9 months later, the wait for women continues

Single women and female couples can now benefit from assisted reproduction in the same way as women in a heterosexual couple. In fact, nine months after the law was passed, things are not that simple.

“I was offered an appointment on November 27, 2023.” Adeline is 35 and has wanted to have a child for several years. It was also a project she shared with her former partner. But after the failure of her couple, the 30-year-old decides to devote herself to an PMA solo: officially open to single women and female couples by the bioethics law of August 2, 2021.

“I have had delusions in love with the male sex and today I tell myself that I have all my life to meet a man, but not to have a child,” he explains to BFMTV.com. “As soon as the law passed I wanted to make an appointment. But when I called no one knew, the protocols weren’t open, they didn’t know how to proceed”.

“I called back in December, they offered me a first date in two years.”

Which would have meant, at best, a first insemination around the spring of 2024. Delays that she considers “too long”. “I will then be 37 years old. If it is, I will have to undergo in vitro fertilization (IVF) because of my age”, worries the young woman who lives in Isère.

Adeline then goes to another MAP center (for “medically assisted procreation”, a term that falls under the bioethical law, although MAP is more common). She was offered a first date in late August. If your dossier is validated, insemination can be done within six months, you are insured.

“Years go by and I can’t imagine my life without children,” says Adeline. “It would be a life failure for me not to be a mother.”

One or two years of waiting

Officially all women, regardless of their marital status, can now benefit from assisted reproduction up to the age of 45. Different techniques are proposed depending on the situation: artificial insemination or in vitro fertilization, with or without egg donation. It is the Cecos – Center for the Study and Conservation of Oocytes and Human Sperm – which manages egg and sperm donations. France has 31 located in university hospitals.

In principle, the process begins with a request evaluated by the medical team of an ART center. Several interviews are then organized, in particular on the “motivation of the two components of the couple or of the unmarried woman”. After the final interview, applicants are given a reflection period of one month and additional time may be deemed necessary “in the interest of the unborn child”.

A member of the Cecos team at Tenon hospital in Paris performs a medically assisted procreation (MAP) process on September 24, 2019. © Philippe LOPEZ / AFP

The government announced its intention to reduce waiting times from one year to six months thanks to a new investment of 8 million euros. But in fact, as Adeline’s example shows, it is often necessary to wait several months before arriving on the first date, then several more months for the following ones. And from the decree of 28 September 2021, which actually opens the PMA to all women, these deadlines have been further extended.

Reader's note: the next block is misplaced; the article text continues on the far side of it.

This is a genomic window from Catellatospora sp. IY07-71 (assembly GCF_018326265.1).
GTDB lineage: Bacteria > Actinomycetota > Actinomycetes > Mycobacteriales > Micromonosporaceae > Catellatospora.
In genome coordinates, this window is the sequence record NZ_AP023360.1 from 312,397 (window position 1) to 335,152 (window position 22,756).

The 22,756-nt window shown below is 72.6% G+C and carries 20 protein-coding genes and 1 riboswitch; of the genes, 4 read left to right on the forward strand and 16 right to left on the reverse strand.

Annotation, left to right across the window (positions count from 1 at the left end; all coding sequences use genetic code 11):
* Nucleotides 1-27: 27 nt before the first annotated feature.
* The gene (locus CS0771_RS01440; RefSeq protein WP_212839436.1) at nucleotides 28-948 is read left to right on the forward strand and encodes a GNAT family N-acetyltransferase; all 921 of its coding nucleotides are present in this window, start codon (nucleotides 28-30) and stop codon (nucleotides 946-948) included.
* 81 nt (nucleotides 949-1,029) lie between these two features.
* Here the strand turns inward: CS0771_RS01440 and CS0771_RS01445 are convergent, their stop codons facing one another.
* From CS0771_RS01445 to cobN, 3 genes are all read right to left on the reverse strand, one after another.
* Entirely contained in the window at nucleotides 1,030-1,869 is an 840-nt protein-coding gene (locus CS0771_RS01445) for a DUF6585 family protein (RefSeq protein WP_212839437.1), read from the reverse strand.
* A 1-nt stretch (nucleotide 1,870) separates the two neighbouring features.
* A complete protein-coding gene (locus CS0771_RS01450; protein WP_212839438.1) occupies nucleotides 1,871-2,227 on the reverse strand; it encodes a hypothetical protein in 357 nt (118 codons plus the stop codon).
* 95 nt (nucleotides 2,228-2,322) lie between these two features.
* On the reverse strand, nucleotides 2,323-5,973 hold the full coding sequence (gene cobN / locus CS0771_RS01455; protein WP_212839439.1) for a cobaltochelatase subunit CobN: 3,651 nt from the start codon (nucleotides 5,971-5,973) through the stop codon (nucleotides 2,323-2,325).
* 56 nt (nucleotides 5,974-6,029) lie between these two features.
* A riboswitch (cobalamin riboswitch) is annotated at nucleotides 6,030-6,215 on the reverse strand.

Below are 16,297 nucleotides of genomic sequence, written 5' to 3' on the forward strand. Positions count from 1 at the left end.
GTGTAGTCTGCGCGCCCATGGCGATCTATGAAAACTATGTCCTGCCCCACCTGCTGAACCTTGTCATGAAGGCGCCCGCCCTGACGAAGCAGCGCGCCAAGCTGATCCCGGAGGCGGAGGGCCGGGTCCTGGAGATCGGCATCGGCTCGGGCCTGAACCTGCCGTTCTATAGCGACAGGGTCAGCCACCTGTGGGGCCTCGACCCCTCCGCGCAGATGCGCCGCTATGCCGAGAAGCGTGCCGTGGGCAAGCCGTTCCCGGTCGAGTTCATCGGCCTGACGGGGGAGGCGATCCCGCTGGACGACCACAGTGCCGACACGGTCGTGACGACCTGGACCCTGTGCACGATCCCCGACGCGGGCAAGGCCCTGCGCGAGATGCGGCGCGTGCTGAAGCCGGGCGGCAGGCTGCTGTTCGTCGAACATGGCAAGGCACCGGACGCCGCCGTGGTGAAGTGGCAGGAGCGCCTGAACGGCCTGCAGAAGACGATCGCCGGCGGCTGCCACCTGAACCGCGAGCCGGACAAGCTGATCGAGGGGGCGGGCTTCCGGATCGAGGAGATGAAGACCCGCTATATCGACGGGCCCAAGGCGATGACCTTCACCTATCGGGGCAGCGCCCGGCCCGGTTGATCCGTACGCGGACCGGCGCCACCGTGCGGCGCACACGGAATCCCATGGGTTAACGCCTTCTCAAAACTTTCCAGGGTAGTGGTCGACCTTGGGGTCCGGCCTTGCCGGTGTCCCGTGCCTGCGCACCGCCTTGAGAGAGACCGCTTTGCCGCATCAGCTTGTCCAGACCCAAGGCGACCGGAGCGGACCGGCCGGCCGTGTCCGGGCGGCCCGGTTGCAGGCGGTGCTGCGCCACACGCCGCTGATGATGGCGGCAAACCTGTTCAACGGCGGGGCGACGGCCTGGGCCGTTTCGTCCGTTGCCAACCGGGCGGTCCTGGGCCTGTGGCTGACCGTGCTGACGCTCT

If the first IVFs for female couples were carried out at the end of last year, for example in Nancy, Sandrine Trichard, co-founder of Matrikas – an association that has campaigned for MAP for all – believes that these few announcements do not reflect reality.

“It depends on the centers but in some, especially those that receive a lot of requests, between the moment you pick up the phone to make the first appointment and the moment you finally benefit from insemination or in vitro fertilization, more than a year, even two, ”he points out to BFMTV.com, sometimes more depending on the center.

“The right to be listed”

Sandrine Trichard therefore believes that with the opening of PMA to all women, especially the latter, “they have earned the right to be registered on the waiting list”. This is all the more difficult to live with since “every month counts”, continues the co-founder of the Matrikas. “A year, a year and a half before hoping to get pregnant, she spends a lot of time, not to mention her fertility decreases over the years (decreases from age 35, ed).”

And not to mention the fact that “when you enter an PMA course, you know the chances of success are low”.

In fact, according to data from the Biomedicine Agency, the success rate – that is, the percentage resulting from the birth of a child – for intrauterine insemination with sperm donation is 19.6%. For IVF, it is 19.8% – 21.3% with egg donation.

Melodie and his partner, who live in the North, therefore decided to look abroad to reduce delays. “In February, we wanted to make an appointment but they couldn’t give us a date, they only processed requests made until December,” she told BFMTV.com.

Concerned, the 34-year-old woman then contacted a clinic in Belgium on the advice of her gynecologist. A month later she is given an appointment with the list of exams to be taken, for a total of 2200 euros. “We took out a loan,” says Melodie. But the approach promises to be effective: her first insemination took place in mid-April. It’s been less than two months since her first phone call.